Sample Essay on Jesus different Teaching Approaches to pass the Gospel

Week 8

The New Testament illustrates Jesus’ utilization of different teaching approaches to pass the gospel to His audience. Jesus told his disciples and audience numerous parables to enlighten them about the kingdom of God. During his time, Jesus was also considered a famous teacher of the word of God, as he used relatable examples and had an open relationship with people. His character was different from that of the Pharisees, Sadducees, and Scribes who considered themselves righteous and holier than the rest of the people. The parable can be obtained from three of the Gospels in the New Testament, which includes the book of Luke 10: 25-37, Matthew 5: 43-48, and Mark 12: 28-34.

Objective

Jesus told his disciples and audience this parable to help them understand Gog’s intention for their lives. The parable aims to educate people about the importance of loving their neighbors as they love themselves (Barton, 2007). It also addresses issues related to the importance of identifying people in need and assisting them regardless of racial, cultural, or social differences. The aim of the parable can also be applicable in modern days.

Opening of the Parable

The parable is introduced in the Bible by a question referred to as the “Great Commandment.” A lawyer who was part of the congregation stood up and asked Jesus a question regarding what he should do to inherit the kingdom of God and live eternally. In response, Jesus asked the lawyer about what was written in the scriptures and the lawyer responded by narrating the commandment regarding loving God and his neighbors. Jesus approved his response as being correct. The lawyer further challenged Jesus by asking him about who his neighbors were, which Jesus responded to by narrating the Good Samaritan parable (Luke 10: 25-29, New American Standard Bible). Jesus wanted to ensure that He used an example that the lawyer could understand.

The Parable

The parable explains the misfortune that a Jewish man faced while traveling from Jerusalem to Jericho. He was attacked by robbers who stripped him of his clothes, beat him up, and left him by the roadside to die. A priest passed by the road, saw the man, and crossed over to the other side of the road. A temple assistant also walked over, looked at the man, and crossed over to the other side of the road. After that, a Samaritan passed by and saw the man lying by the roadside. He felt sorry for him and opted to help him. The Samaritan bandaged the man’s wounds and poured oil and wine on them (Luke 10: 30-37). He wanted to ensure that he had lessened the man’s pain before moving him.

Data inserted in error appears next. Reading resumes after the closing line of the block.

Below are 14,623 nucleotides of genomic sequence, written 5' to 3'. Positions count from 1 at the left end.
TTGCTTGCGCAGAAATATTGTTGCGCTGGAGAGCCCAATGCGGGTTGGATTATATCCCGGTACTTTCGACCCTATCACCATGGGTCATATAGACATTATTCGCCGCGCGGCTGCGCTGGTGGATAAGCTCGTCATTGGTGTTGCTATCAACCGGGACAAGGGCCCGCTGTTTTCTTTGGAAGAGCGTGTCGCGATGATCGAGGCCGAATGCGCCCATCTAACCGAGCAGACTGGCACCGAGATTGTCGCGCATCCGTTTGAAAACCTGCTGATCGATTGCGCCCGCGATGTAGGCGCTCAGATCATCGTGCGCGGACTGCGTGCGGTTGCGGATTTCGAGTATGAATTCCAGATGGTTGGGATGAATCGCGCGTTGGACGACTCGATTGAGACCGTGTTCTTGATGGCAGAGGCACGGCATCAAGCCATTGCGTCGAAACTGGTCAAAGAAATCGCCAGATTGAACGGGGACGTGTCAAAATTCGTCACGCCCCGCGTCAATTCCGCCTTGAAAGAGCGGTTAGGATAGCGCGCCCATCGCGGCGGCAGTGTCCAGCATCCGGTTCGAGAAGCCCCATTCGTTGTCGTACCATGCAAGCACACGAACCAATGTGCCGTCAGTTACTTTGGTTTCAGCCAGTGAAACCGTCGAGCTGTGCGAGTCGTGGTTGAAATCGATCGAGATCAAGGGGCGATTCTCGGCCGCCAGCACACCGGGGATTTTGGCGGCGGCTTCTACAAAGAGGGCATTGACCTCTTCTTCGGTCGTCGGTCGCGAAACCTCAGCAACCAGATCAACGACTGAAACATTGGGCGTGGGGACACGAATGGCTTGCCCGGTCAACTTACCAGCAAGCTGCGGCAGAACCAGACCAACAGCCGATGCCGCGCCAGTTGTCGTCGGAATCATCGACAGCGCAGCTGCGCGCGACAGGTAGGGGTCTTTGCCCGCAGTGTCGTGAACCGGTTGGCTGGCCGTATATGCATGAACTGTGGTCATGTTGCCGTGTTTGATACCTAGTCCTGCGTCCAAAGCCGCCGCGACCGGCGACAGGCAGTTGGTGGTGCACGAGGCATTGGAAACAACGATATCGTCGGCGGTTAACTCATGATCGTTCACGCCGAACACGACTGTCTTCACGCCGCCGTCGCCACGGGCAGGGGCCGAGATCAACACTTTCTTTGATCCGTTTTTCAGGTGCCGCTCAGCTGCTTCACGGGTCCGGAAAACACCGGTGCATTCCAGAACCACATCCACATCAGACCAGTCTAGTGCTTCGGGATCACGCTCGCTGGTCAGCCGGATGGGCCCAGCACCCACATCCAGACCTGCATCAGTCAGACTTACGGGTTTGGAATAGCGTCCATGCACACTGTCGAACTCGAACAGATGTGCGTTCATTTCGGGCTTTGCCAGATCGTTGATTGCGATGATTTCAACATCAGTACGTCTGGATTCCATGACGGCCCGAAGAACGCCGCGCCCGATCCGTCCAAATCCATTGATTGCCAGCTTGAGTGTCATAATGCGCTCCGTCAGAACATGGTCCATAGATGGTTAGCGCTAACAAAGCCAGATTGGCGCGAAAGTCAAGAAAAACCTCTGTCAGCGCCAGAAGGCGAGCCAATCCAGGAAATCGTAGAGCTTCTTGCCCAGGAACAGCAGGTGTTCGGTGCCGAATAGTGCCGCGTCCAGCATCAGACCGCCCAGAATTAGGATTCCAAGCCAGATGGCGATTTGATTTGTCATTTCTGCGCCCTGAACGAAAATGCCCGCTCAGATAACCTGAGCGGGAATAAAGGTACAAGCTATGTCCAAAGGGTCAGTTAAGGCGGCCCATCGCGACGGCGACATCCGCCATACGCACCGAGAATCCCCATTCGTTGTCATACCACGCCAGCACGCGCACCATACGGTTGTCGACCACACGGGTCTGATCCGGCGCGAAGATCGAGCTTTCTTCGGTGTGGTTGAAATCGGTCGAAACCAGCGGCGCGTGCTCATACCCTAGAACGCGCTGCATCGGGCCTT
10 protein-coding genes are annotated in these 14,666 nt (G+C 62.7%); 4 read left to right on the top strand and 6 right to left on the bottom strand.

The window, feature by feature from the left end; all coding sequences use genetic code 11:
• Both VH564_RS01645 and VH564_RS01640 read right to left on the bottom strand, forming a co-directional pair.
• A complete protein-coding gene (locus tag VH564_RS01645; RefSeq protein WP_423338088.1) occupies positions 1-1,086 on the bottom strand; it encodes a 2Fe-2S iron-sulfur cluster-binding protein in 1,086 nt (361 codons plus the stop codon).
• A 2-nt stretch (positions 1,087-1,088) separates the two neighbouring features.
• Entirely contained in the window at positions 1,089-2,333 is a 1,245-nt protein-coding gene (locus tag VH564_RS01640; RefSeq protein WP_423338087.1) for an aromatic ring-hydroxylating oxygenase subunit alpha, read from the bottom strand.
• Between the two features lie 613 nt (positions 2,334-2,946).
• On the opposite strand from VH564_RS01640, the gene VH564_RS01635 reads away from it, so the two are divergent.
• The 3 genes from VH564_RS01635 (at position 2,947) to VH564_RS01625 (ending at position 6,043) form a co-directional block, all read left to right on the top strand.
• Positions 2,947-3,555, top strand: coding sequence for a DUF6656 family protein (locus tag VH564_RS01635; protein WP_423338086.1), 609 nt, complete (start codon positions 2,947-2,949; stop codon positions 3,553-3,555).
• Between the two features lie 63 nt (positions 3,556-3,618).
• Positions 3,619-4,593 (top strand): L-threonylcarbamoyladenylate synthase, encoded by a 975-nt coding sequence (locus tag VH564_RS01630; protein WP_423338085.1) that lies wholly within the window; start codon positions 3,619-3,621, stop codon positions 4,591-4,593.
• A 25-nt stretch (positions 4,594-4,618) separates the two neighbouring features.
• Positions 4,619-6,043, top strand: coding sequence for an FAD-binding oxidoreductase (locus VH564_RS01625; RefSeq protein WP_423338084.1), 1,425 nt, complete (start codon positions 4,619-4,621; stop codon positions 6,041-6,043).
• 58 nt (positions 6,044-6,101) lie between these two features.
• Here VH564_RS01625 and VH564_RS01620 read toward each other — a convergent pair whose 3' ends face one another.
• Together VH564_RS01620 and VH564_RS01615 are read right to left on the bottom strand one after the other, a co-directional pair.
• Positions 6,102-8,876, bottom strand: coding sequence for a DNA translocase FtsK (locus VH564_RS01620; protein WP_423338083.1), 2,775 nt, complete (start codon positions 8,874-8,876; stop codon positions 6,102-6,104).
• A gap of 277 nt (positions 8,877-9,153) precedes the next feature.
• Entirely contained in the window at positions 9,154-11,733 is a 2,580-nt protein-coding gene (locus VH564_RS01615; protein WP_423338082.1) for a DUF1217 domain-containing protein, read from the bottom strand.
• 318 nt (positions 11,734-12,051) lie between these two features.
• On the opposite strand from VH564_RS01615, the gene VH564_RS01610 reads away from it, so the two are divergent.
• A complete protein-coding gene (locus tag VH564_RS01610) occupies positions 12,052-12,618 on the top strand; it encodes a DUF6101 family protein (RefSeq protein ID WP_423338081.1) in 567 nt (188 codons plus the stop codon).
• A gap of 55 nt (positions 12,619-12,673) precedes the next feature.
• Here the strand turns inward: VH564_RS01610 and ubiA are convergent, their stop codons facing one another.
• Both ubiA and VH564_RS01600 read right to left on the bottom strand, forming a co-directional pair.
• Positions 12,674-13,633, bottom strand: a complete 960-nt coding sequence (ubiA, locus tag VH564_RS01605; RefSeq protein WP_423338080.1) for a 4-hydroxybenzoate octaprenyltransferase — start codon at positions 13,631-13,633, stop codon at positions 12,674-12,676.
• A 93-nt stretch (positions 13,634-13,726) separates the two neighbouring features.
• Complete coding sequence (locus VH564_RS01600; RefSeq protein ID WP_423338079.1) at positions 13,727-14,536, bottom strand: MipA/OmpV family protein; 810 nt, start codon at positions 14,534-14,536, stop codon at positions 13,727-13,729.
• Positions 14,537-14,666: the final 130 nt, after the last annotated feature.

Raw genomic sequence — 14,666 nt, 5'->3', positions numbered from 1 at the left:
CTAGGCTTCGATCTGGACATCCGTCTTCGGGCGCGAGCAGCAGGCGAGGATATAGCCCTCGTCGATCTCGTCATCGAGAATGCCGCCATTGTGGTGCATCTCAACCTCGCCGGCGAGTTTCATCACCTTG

He then took the wounded Jew to an inn, cared for him, and requested the innkeeper to care for the man. The Samaritan paid the innkeeper to take care of the man and promised to return and compensate the innkeeper for any additional amount that might have been used in the care process (Luke 10: 30-37). After narrating the parable, Jesus asked the lawyer, which of the individuals who had passed by the road exhibited similar qualities to a good neighbor. Jesus then dismissed the lawyer and asked him to apply the same concept in his life.

Background and Context

The story takes place on the road between Jerusalem and Jericho, which was approximately twenty miles from the Jordan River. The terrain between the two cities was rough, undeveloped, and had few inhabitants. It was characterized by cases of robbery due to its marginalization from the two cities. Different types of people are mentioned in the story including the person who was robbed and believed to be a Jew, the Levite and the Jewish religious leaders, who passed by the route and did not assist the Jew, and the Samaritan. Although the Samaritan is from a different province, Samaria, he chose to help the injured person (Barton, 2007).

Significance

Jesus understood that human beings were sinful. The priest, the Levite, and the temple assistant were not willing to assist the Jew but the Samaritan was sympathetic and assisted the man. Some of the lessons that can be drawn from the teachings include the importance of helping others. The actions of the Good Samaritan also represent the need to respect other people and treat them fairly. The Samaritan showed empathy and compassion towards the injured Jew despite the conflicts that existed between Jews and people from other communities. He disregarded their differences and offered to help the man. This illustrates the negative effects of looking down upon other people due to social, racial or cultural differences. The verse also teaches Christians the importance of going the extra mile when helping people. Instead of leaving the man at the inn for the innkeeper to deal with him, the Samaritan patched up his wounds and paid the innkeeper to care for the man. When compared to the priest and the Levite, the Samaritan behaved in a dignified and compassionate manner, which aligns with God’s teachings for his people.

The information contained in this parable offers Christians guidelines on how to conduct themselves and deal with issues in their lives. The parable teaches Christians to love each other. It also encourages people to develop compassion and love other people with God’s kind of love.

References

Barton, G. M. (2007). The Significance of the Parables of Jesus Christ. Xulon Press